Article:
All of the historical evidence from the early 1700's right back to ancient Egypt and Greece consists of archaeological remains of labs and lab equipment designed to attempt to induce transmutation, of notes taken by practicing alchemists as they worked in these labs with physical substances and described their results, and books which claimed to described techniques (with varying degrees of opacity) involving labwork with physical tools and substances to induce transmutation. Likewise, the literature, artwork and culture of the day all portrayed the alchemist as an individual working in a lab with physical tools, trying to induce transmutation (or lesser effects) through material means. Among all this there's not a single piece of evidence to suggest that anyone, anywhere, believed that this was just a metaphor for the search for enlightenment (although it works as one fairly well).
This isn't an attack on spiritual alchemy by the way. I believe that the kind of spiritual, internal alchemy you're discussing exists, what the Greek philosophers called theurgy and the Chinese sages nei dan (as opposed to wei dan, which was their version of physical alchemy). I'm a student and practitioner of internal, spiritual alchemy myself. But that doesn't change the fact that what was called Alchemy and what was described in alchemical texts before the 19th century was almost entirely a physical process, similar to modern chemistry, as you noted, but existing within the worldview of the time.
Good preoccupation. You should further read Jung and check out the connections with Pauli (the Jung-Pauli letters).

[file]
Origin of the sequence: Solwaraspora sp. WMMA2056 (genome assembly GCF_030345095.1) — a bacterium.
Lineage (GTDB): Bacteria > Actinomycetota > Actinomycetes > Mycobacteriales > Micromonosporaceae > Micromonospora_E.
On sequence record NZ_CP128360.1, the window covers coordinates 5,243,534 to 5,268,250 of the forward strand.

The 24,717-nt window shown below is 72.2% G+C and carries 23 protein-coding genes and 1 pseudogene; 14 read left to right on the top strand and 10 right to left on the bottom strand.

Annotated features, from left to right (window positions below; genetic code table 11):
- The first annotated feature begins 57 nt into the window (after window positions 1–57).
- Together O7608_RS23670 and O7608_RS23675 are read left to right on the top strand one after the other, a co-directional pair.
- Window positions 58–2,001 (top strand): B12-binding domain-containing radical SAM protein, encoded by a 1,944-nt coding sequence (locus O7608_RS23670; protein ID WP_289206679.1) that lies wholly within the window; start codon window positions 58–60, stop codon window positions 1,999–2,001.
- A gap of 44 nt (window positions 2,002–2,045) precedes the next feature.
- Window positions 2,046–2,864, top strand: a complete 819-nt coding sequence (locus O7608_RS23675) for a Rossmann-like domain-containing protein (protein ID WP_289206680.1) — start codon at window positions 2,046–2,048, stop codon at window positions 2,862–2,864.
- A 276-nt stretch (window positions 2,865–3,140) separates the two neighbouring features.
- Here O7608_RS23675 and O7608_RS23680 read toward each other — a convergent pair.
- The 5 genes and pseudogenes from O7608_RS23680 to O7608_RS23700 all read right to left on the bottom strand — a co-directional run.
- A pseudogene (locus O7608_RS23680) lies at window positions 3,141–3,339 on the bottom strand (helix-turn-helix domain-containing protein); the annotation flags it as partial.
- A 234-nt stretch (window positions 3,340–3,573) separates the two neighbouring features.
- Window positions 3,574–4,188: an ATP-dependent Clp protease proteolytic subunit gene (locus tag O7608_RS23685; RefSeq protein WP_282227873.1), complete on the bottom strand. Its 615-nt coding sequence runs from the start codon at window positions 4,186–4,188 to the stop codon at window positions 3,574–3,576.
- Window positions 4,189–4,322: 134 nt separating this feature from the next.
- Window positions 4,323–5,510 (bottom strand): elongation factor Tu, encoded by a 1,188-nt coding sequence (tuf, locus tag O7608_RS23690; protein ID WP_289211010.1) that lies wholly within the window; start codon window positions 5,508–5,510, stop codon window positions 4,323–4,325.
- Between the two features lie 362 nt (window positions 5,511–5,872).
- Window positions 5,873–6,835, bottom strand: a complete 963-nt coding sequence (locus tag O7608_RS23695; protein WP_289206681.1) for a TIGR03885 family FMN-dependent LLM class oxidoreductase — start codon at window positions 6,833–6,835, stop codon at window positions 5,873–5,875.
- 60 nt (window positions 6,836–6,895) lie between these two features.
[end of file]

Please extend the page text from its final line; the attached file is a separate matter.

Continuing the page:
But be careful to watch after clean editions, mostly read those published by the Jung Foundation or the Zurich Institute professors.
Most of Jung's work is very hard to read into, because of his language and style.
Also, for those who want to go deeper, check out Archetypes and Strange Attractors.
Which means what exactly? Just because he was an alchemist doesn't make everything he did alchemy. He was also a practicing mystic, according to the article. There's a lot of crossover between the two fields in terms of language and symbolism because alchemy has spiritual elements that go alongside it and because it makes such a good metaphor for internal alchemy and spiritual growth (and, as I said, because it was confused for pure metaphor in the 19th century). Not to mention that practitioners of one often at least dabble in the other. But that doesn't make alchemy a purely spiritual pursuit.
Unless specified as internal or spiritual alchemy, the term refers to a physical practice, as it has since the classical era and before.
It's medieval "science" born out of the fact that catholic church stagnated the intellectual culture middle ages. There were no means to actual scientific progress to take place as a continuum for the knowledge of the ancient history and thus the scholars kind of based their "science" on the stuff they had access to which was religious dogma.
I know what you're getting at but you're vastly overstating the connection. On a theoretical level, yes, but on a practical level, the alchemy was entirely a physical process, especially since most of the people practicing it weren't mystics in any real sense of the word. If they had been, it would have been banned on theological grounds, but all of the laws against alchemy were based on issues with fraud or economic concerns.